This is weird science news: apparently, placebos–pills and potions that are basically inert, not supposed to do anything, used as a yardstick against which to test the effectiveness of a new drug–have in recent years been getting stronger.
This strange phenomenon is discussed in a long article which I had probably better not try to paraphrase.
Placebos shouldn’t do anything for the patient, and yet they do. Mind over matter? You truly believe the pill you took will help you–and it does make you feel better, even though it’s not really medicine but only a harmless placebo.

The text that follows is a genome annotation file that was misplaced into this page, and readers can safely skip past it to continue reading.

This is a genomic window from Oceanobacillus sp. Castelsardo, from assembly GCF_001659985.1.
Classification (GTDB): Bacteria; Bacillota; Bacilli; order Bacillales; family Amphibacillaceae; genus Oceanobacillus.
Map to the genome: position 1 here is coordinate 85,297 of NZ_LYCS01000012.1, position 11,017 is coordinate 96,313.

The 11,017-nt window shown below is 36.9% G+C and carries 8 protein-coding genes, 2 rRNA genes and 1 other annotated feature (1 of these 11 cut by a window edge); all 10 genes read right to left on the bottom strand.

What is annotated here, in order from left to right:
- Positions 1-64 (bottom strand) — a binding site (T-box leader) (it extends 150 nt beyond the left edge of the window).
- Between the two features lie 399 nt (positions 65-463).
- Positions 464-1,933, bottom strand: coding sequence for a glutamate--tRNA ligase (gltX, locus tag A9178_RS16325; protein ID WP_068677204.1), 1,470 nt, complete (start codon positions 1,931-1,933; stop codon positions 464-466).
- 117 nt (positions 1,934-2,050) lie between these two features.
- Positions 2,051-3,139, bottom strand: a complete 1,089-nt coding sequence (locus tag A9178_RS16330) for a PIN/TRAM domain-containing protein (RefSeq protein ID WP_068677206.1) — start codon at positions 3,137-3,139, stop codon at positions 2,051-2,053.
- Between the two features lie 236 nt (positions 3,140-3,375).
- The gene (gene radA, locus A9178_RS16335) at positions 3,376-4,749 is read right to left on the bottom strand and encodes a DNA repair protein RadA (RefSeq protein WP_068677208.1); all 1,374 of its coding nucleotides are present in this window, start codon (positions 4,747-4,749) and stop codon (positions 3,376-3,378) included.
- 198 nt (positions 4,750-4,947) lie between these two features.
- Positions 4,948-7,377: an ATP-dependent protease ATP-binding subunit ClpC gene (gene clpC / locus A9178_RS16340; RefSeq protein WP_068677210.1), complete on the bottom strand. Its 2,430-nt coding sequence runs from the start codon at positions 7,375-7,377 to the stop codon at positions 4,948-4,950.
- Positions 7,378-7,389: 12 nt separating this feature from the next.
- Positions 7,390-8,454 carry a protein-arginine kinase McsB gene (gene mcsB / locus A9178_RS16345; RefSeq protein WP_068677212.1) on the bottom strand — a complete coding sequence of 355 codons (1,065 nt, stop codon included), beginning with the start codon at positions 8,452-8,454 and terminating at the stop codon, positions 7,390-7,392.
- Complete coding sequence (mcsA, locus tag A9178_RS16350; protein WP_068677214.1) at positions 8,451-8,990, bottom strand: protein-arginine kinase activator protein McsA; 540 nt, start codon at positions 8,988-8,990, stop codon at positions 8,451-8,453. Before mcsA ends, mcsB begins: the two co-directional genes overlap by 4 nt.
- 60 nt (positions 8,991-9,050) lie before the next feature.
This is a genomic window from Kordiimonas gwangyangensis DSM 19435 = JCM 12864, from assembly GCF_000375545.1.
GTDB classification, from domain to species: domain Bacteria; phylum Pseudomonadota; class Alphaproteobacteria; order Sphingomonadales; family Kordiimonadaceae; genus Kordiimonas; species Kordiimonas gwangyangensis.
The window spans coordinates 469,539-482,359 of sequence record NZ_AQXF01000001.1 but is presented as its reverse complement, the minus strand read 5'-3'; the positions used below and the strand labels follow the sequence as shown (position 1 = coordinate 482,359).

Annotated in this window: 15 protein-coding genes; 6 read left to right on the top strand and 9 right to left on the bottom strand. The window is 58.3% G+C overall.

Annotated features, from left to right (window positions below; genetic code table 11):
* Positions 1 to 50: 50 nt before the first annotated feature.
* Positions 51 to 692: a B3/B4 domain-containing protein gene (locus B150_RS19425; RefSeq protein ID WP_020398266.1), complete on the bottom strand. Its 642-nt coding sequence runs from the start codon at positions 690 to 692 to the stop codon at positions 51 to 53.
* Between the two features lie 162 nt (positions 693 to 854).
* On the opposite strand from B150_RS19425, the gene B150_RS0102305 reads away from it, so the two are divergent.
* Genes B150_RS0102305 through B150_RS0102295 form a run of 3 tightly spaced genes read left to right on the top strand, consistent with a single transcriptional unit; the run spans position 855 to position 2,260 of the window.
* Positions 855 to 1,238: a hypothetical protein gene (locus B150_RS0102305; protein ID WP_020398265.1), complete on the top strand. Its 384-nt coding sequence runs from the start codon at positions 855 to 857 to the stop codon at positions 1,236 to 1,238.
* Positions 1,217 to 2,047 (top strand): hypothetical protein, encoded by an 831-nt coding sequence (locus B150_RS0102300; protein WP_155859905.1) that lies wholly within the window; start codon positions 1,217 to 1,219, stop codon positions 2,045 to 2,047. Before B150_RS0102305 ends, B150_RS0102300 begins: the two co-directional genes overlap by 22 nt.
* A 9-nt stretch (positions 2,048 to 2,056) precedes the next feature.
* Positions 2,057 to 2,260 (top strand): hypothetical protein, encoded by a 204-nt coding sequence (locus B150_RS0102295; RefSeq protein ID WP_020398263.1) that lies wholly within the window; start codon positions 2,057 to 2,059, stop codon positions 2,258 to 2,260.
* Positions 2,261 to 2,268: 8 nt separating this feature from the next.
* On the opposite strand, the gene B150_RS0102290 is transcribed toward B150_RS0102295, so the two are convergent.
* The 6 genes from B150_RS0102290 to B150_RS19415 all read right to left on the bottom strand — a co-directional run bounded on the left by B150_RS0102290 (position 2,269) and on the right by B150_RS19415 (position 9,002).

This gets weirder and weirder. Why are placebos now roughly three times as “effective”–pseudo-effective: is that a word?–as they were in the 1990s? What if you know your “medicine” is only a placebo? Does it still work anyway?
And how many horror movies have you seen about a voodoo curse that kills the victim only because he believes it will? Sort of an anti-placebo.
This brings us closer to that shadowy, shifting border where science ends and woo-woo stuff begins.